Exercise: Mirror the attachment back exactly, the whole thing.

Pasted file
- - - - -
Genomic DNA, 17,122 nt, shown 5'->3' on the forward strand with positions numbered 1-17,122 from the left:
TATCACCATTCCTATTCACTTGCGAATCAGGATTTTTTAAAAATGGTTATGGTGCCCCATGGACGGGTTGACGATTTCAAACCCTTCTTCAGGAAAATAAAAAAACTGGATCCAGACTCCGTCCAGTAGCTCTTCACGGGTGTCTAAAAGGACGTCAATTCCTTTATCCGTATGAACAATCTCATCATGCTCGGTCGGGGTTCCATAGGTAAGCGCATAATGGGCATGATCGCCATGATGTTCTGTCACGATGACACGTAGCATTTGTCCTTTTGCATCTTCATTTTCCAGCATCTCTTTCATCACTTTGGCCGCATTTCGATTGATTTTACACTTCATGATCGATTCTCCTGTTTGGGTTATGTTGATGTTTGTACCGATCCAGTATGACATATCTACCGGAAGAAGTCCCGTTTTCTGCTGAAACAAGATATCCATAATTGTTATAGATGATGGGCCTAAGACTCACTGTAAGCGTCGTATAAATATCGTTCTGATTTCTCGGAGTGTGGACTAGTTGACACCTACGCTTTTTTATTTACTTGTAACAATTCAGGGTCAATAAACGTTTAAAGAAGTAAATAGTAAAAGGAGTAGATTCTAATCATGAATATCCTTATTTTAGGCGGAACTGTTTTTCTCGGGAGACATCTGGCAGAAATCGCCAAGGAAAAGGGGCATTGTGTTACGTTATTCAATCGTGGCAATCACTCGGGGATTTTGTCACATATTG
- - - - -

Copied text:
Genomic DNA, 17,122 nt, shown 5'->3' on the forward strand with positions numbered 1-17,122 from the left:
TATCACCATTCCTATTCACTTGCGAATCAGGATTTTTTAAAAATGGTTATGGTGCCCCATGGACGGGTTGACGATTTCAAACCCTTCTTCAGGAAAATAAAAAAACTGGATCCAGACTCCGTCCAGTAGCTCTTCACGGGTGTCTAAAAGGACGTCAATTCCTTTATCCGTATGAACAATCTCATCATGCTCGGTCGGGGTTCCATAGGTAAGCGCATAATGGGCATGATCGCCATGATGTTCTGTCACGATGACACGTAGCATTTGTCCTTTTGCATCTTCATTTTCCAGCATCTCTTTCATCACTTTGGCCGCATTTCGATTGATTTTACACTTCATGATCGATTCTCCTGTTTGGGTTATGTTGATGTTTGTACCGATCCAGTATGACATATCTACCGGAAGAAGTCCCGTTTTCTGCTGAAACAAGATATCCATAATTGTTATAGATGATGGGCCTAAGACTCACTGTAAGCGTCGTATAAATATCGTTCTGATTTCTCGGAGTGTGGACTAGTTGACACCTACGCTTTTTTATTTACTTGTAACAATTCAGGGTCAATAAACGTTTAAAGAAGTAAATAGTAAAAGGAGTAGATTCTAATCATGAATATCCTTATTTTAGGCGGAACTGTTTTTCTCGGGAGACATCTGGCAGAAATCGCCAAGGAAAAGGGGCATTGTGTTACGTTATTCAATCGTGGCAATCACTCGGGGATTTTGTCACATATTG